Determine assessment method Assessment plan and instruments
Develop instructional strategy Lesson plans
Select media Extended Lesson plans
Development Phase Instructional Materials
Acquire, outsource & produce materials Draft materials
Formatively evaluate materials Evaluation Report w/ Recommendations
Revise materials Revised instructional materials
Implementation Phase Demonstrated Learning
Address logistical issues Access to materials and facilities
Deliver and manage instruction Communications and work samples
Evaluation Phase Revised Materials & Programs
Plan summative evaluations Evaluation Plan
Conduct summative evaluations Evaluation Report


Benefits of Systematic Design

There are a number of benefits associated with applying systematic design tools, techniques and procedures. Systematic design is:

  • Based on a combination of practical experience, theory and research. Unlike many forms of training/instruction that are based primarily on past practices, fads or opinions(aka. pseudo-instruction), key decisions regarding the design of instruction are based on research and experience related to human learning, instruction, and general systems theory. An empirical foundation helps Instructional Designers avoid haphazard investments in unsubstantiated fads or opinions.
  • Empirical and replicable. To increase cost-effectiveness, instruction is designed to be used more than once with as many learners as possible. It is argued that the associated costs are worthwhile because the instruction developed from applying the systematic design process is reusable.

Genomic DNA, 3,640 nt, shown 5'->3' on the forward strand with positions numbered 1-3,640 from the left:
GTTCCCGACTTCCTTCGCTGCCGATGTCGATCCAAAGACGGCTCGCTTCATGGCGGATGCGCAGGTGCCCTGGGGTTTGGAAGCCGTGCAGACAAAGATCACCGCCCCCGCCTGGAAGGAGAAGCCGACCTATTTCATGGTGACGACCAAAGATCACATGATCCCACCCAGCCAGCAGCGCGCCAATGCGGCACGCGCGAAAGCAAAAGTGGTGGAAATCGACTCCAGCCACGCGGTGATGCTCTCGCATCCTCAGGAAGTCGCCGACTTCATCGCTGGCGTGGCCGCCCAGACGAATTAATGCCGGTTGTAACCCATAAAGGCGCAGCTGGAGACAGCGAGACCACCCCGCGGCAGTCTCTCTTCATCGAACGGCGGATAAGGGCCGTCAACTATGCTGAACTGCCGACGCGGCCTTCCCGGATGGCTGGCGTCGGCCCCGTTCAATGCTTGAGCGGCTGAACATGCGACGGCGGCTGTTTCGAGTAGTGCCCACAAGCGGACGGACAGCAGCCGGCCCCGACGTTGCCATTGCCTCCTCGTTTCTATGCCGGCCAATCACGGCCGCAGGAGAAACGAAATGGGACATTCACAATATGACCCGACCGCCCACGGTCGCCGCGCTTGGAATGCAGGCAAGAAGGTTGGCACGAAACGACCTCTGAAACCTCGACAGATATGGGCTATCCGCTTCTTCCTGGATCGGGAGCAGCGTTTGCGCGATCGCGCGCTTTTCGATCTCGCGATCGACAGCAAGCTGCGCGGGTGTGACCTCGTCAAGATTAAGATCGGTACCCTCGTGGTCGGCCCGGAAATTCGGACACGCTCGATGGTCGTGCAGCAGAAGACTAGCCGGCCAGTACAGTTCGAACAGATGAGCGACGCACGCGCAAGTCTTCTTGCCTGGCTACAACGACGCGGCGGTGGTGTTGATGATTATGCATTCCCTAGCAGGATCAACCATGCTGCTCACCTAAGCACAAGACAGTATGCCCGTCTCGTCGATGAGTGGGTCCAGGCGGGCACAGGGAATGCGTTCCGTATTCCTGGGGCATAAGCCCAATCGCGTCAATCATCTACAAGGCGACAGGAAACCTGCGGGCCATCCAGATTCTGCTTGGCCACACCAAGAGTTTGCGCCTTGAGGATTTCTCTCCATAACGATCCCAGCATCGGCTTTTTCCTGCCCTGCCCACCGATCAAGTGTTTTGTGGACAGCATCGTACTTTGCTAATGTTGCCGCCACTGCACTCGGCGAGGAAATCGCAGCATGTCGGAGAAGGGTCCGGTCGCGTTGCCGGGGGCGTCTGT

• Generalizable across delivery systems. The resulting design documents (e.g., analysis reports, performance objectives, instructional strategies, assessment instruments, formative and summative evaluation plans) may be used to develop instruction for a variety of delivery systems, such as, but not limited to: instructional-lead workshops, teacher-directed courses, self-instructional print, computer-based training and instruction, and web-based training and instruction.
  • Begins with an analysis of what learners are to know and be able to do as a result of instruction. With such statements, subsequent planning and decision making may be made accurately and effectively.
  • Provides clear links between design tasks and instructional components. This results in the alignment of instructional events and activities that is essential to effective instruction. By following the systematic design process, educators may ensure that student assessments are aligned with learning objectives and instructional strategies.


Limitations of Systematic Design

Along with the benefits, there are several limitations associated with applying systematic design tools, techniques and procedures. The model posited by Dick, Carey and Carey (2005):

  • does not address the dynamic nature of learner needs and interests. According to Dick, Carey and Carey, instructional designers work with subject matter experts to define learning goals and objectives, instructional strategies and assessment instruments prior to instructional delivery. Except for revisions made during instructional development (viz. formative evaluation), instruction remains relatively static after it has been designed;
  • presents only one basic instructional strategy. A cursory review of instructional development literature reveals a number of research-based instructional strategies that may be applied to enhance learning.
  • focuses discussion of learner assessment on conventional criterion-referenced tests. Relatively little attention placed on performance and portfolio assessments.
  • describes procedures for formatively evaluating instruction, but does not address user interfaces issues that are critical to technology-based instruction. Instructional designers and developers are now applying tools and techniques related to usability engineering to test computer interface design.

Note: Much of the online information provided in each unit of this course has been written to address the limitations noted above.


Comparisons to Related Fields